By Anthony Small
Over the years, I’ve played many, many gigs, but never one with cancer. I was diagnosed with renal cell carcinoma on Oct. 27 this year and had the honor to again play and curate the smaller musical stages at REDO Market on Oct 30.
Watching all the smiling people pass by in the Lantern District on that beautiful day, a magical moment occurred while I played my newest song, “Don’t Give Up.” Written weeks before my diagnosis, the song is intended to encourage anyone fighting a battle—and let’s face it, almost everyone is, whether others know about it or not.
On stage at that moment, I had this intense feeling of peace, that everything was going to be OK, if I stayed positive and didn’t give up. It was a spiritual experience with music as the conduit, and it made me realize, even more than usual, how grateful I am for music, our community, my family and friends and, indeed, for my wonderful life.
My cancerous right kidney was removed on Nov. 18, and I didn’t find out for sure until the Monday after Thanksgiving that the cancer was contained in that kidney and, thank God, had not spread. Phew! Talk about a test for this emotional guy’s composure, patience, and faith.
The overwhelming support, positivity, and healing prayers of so many lifted me above any lurking fear and doubt. It reminded me so much of the support we received when my wife, Bonnie, successfully battled breast cancer in 2017. I again cannot thank you all enough for the love.
This year finishes with the incredible news that Music Preserves Foundation has been awarded a $25,000 grant from the Dr. Seuss Foundation to expand our American Music History programs in Capistrano Unified School District and beyond via online curriculum.
Thanks to your support, Music Preserves will continue our in-school programs, sharing the rich multicultural history of blues, jazz, country, soul, rock, rap, and more. I’m especially excited to explore and share the incredible history of surf music and Chicano music as we grow our program.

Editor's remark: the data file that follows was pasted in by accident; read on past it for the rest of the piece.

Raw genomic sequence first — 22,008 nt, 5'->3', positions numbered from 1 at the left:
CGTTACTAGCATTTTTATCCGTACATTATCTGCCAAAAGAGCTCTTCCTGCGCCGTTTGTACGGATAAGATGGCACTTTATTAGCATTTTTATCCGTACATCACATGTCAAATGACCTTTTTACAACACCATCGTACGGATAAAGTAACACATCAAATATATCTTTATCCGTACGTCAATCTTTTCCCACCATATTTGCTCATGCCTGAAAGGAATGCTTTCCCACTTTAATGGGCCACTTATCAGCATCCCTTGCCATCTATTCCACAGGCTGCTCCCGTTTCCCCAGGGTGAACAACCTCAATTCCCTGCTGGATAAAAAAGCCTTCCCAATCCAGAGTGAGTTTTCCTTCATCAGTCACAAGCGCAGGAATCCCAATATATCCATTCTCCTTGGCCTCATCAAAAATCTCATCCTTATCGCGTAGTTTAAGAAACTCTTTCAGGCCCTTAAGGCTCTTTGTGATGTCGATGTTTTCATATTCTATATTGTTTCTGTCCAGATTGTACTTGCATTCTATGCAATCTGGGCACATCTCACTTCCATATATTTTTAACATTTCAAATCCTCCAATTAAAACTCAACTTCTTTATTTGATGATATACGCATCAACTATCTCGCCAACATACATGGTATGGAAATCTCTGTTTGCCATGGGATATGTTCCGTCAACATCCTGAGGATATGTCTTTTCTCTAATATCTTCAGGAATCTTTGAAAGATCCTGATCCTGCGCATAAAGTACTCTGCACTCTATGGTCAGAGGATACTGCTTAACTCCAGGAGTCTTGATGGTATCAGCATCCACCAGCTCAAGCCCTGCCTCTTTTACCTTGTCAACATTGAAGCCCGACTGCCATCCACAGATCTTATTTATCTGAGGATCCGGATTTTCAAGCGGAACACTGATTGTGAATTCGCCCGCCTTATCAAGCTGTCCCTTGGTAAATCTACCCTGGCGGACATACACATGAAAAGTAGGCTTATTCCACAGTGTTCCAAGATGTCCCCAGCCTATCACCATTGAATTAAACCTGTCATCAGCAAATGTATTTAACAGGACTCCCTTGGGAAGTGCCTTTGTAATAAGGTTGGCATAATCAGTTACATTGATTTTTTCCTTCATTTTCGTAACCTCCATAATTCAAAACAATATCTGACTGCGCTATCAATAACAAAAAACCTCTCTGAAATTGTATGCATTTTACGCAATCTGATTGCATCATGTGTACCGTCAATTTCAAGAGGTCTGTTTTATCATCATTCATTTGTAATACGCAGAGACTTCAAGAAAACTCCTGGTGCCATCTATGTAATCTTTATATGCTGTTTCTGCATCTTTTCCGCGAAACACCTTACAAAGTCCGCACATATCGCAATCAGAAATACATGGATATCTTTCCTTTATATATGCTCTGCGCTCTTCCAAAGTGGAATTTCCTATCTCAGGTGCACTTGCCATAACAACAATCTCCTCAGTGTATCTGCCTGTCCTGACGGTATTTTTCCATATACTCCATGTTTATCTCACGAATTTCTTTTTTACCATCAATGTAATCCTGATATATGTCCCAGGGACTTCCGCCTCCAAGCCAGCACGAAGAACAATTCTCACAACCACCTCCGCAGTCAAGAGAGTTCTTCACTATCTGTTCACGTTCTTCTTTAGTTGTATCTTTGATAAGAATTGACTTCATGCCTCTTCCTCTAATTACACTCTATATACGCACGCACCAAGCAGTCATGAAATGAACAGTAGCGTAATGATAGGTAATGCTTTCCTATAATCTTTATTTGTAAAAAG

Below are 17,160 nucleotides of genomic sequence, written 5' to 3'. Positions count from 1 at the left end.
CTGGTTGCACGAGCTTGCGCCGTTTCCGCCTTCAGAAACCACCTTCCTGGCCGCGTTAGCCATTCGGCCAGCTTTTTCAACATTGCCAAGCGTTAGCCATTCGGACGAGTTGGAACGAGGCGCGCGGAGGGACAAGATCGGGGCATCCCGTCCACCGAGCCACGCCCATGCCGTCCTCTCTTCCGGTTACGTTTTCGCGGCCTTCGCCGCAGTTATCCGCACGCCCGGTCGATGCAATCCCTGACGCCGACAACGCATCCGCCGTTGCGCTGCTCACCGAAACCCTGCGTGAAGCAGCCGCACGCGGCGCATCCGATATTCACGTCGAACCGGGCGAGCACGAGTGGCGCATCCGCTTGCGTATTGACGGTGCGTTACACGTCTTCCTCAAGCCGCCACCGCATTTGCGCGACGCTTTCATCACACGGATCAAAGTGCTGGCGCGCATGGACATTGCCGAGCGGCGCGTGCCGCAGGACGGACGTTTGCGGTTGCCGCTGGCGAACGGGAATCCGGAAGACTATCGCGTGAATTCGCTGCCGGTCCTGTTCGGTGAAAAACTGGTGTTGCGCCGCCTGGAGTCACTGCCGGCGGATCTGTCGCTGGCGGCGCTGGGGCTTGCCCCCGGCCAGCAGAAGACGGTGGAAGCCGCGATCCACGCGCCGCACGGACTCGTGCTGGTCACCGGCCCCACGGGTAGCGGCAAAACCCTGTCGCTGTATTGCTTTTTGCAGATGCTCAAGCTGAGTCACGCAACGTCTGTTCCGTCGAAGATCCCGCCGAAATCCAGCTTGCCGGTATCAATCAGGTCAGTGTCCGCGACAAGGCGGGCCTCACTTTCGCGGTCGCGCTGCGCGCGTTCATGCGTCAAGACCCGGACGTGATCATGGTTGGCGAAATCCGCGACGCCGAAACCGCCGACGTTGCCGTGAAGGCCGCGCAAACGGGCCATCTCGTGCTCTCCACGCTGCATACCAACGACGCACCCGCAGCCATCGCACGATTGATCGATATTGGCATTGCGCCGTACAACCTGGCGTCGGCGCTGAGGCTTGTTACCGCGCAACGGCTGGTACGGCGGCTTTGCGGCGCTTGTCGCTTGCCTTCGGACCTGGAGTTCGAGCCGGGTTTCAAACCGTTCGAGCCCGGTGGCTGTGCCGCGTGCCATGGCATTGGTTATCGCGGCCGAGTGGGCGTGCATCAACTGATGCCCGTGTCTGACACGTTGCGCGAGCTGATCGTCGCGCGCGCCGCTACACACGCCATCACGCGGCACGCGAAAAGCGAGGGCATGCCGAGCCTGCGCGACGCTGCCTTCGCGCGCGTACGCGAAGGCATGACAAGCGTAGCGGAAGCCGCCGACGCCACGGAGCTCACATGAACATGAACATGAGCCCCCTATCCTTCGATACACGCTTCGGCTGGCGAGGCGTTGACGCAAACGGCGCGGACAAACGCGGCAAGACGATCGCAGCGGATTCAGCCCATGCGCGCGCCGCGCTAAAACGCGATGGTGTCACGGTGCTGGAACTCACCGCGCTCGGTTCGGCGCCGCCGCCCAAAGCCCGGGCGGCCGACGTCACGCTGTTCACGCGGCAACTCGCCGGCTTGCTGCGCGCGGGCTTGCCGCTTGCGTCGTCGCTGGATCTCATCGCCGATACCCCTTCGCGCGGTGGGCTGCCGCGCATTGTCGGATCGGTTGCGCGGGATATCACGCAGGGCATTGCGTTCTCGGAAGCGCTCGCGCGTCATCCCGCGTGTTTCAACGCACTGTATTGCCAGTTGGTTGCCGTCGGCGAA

The Dr. Seuss grant, along with the support from Live Nation and Ohana Festival, Eddie Vedder and Pearl Jam’s Vitalogy Foundation, the City of Dana Point, Laguna Beach SchoolPower, Cox Communications and so many others, are what allows the sustained effort of Music Preserves to inspire and educate our community through the preservation and presentation of music.
More info can be found at musicpreserves.org and on Instagram @musicpreserves.
Getting to meet Eddie Vedder at this year’s Ohana Festival and thank him and his team for the support and encouragement was lifetime highlight-reel stuff.
Our Music Preserves “Summer Jams” concert series with Ocean Institute was another highlight and something I hope continues for years to come.
Personally, I want to thank Festival of Whales, REDO Market (twice), Dana Point Chamber of Commerce, Dana Point Woman’s Club and United Way for the opportunity and blessing of playing my music for our community this year. Dana Point ROCKS!
I know it’s cliché, but there are some amazing things coming in 2023, and I can’t wait to share all the details with you in my next column. Remember to dream big and then do something about it—and that it’s never too late to be what you might have been.
Anthony Small is Executive Director and co-founder of Music Preserves Foundation, and a local musician. Small and his family have lived in Dana Point for 25 years.
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